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Dilip Kumar

News Highlights

  • Only one mutation (Delta Plus) has been found from around 3000 samples collected from four States-Odisha, Jharkhand, Chhattisgarh and Bihar
  • As per our latest study, we should not unnecessarily worry or get panicked about the new strain, Parida said.
  • The genemo sequencing of 46,000 sample have been conducted at 10 ILSs across the country

Bhubaneswar: At a time when the Delta Plus variant of the Covid-19 virus has triggered fear and panic after the Centre tagged it as ‘Varinat of Concern’, the statement of a senior scientist and head of Odisha-based Institute of Life Science (ILS) has brought a sigh of relief.

ILS director Ajay Parida, while addressing a presser, said on Saturday that the new variant which has been detected in Odisha too, has not broken out in the State as predicted.

“Only one mutation (Delta Plus) has been found from around 3000 samples collected from four States-Odisha, Jharkhand, Chhattisgarh and Bihar. If it was highly contagious, then we must have found number of variants of the same strain since April to till date,” he said.

Parida further claimed “As we have not received a single case in the last two months from genome sequencing of over 3000 samples, it indicates that the new strain has not spread fast as predicted. But, it’s too early to say its impact in the future. As per our latest study, we should not unnecessarily worry or get panicked about the new strain. But, we have to remain cautious,” he said.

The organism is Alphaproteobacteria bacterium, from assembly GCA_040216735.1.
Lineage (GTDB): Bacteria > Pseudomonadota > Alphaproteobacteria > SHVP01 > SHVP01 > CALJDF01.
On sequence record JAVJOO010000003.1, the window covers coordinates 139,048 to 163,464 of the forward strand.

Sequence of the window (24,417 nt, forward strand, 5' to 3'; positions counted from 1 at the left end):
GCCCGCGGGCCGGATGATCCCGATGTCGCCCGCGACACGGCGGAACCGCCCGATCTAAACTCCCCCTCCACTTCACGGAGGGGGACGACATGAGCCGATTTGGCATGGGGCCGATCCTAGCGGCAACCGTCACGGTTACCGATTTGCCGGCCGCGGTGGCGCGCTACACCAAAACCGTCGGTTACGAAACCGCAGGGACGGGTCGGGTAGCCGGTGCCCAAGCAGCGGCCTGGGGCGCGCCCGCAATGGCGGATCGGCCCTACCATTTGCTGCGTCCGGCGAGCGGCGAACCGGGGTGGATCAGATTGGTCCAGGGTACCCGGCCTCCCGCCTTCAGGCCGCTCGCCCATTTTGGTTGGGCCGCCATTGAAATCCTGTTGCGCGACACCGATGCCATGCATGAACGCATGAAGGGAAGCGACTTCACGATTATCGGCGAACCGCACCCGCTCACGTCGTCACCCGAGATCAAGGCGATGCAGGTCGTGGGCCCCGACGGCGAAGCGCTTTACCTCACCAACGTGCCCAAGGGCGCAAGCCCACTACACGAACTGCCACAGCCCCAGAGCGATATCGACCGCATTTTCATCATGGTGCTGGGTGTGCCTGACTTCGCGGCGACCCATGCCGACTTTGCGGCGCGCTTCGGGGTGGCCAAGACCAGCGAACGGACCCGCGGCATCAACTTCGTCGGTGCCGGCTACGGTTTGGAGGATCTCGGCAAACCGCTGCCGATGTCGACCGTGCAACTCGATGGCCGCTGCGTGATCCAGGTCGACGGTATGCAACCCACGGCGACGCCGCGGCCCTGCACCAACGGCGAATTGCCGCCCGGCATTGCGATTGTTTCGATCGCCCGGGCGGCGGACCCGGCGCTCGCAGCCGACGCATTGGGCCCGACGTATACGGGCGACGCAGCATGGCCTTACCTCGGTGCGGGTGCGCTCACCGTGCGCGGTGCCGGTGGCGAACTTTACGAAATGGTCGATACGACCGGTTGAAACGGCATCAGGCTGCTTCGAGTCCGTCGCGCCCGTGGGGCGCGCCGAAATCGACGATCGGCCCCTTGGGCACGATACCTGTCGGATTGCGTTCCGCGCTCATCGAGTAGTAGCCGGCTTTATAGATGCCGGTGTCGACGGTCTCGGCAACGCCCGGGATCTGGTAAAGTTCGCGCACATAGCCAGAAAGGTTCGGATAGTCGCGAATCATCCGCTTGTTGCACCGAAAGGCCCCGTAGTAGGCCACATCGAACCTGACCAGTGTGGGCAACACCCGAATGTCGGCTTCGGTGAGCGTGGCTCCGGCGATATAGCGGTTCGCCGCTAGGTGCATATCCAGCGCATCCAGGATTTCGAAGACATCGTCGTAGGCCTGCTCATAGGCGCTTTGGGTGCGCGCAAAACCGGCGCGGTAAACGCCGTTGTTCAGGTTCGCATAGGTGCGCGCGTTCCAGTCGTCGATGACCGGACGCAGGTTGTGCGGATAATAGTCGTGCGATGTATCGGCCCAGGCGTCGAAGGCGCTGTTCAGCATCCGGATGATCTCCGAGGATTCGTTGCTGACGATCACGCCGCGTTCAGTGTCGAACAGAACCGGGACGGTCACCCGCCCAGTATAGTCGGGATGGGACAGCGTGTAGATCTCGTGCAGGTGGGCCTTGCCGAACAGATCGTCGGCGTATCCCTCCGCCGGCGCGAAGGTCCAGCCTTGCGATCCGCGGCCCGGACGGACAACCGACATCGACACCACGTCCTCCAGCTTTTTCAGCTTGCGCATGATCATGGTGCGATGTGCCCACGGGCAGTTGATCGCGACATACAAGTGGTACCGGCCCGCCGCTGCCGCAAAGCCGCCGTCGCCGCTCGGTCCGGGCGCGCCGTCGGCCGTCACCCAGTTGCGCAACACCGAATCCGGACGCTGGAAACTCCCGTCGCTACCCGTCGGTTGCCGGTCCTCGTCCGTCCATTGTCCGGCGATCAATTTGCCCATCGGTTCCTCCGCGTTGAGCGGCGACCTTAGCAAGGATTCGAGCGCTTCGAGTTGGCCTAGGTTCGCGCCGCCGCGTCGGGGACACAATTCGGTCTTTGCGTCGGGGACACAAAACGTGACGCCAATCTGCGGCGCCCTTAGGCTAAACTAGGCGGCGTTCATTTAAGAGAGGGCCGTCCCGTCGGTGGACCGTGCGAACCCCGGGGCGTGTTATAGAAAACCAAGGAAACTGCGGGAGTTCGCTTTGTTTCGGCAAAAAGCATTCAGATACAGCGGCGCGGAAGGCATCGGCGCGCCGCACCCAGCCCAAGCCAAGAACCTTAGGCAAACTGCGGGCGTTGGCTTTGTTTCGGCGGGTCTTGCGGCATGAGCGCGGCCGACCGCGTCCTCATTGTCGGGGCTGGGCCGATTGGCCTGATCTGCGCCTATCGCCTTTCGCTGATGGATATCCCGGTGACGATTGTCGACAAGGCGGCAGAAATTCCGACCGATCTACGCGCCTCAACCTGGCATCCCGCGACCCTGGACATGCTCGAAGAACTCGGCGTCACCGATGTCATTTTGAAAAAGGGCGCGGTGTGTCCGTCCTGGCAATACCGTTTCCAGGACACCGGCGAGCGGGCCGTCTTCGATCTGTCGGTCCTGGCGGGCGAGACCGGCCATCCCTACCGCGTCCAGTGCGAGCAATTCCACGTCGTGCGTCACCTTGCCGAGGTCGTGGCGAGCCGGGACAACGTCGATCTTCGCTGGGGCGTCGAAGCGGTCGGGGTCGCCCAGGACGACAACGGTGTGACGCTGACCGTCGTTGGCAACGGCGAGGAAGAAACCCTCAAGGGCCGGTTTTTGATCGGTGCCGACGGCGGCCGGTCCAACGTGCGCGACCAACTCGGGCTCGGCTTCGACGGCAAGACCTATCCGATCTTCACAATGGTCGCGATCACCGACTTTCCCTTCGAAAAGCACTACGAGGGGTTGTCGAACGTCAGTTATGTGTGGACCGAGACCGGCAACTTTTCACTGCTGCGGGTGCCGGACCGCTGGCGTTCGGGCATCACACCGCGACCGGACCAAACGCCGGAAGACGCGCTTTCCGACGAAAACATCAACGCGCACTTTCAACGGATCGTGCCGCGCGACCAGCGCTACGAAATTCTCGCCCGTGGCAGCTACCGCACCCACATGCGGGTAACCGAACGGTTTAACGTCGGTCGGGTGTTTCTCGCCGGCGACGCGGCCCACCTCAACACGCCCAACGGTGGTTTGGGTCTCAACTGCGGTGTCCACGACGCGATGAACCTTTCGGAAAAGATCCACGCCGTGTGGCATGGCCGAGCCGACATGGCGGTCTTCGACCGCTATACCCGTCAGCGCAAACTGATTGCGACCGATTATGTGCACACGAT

The genemo sequencing of 46,000 sample have been conducted at 10 ILSs across the country. Parida said the ILS Odisha has conducted the sequencing of around 1100 samples collected from all the districts in Odisha..

Almost  80 per cent cases during the second wave in the country belong to Delta variant. Another mutation of the Delta Variant is now called 'Delta Plus' which can only be ascertained through genome sequencing, he said.

Around 49 ‘Delta Plus’ mutants have been detected from the samples collected for surveillance. Out of this, one had been detected in Odisha, he said.

The patient hailing from Deogarh had tested positive in April and his sample came to the ILS Laboratory in first week of May.
“We carried out the genome sequencing in the second week of May and detected it. He had already recovered and had not infected others,” Parida maintained.

Since then, sequencing of around 600-700 samples had been conducted. Not a single case of the new variant has been detected yet, he claimed.

Speaking about the efficacy of vaccines, Parida confirmed that vaccines have a positive outcome.

“We have found from our own testing centre that 10-12 vaccinated people got re-infected out of whom only one needed hospitalisation. Around seven-eight persons were asymptomatic. So, it is clear that vaccines reduce the possibility of severity,” he clarified.

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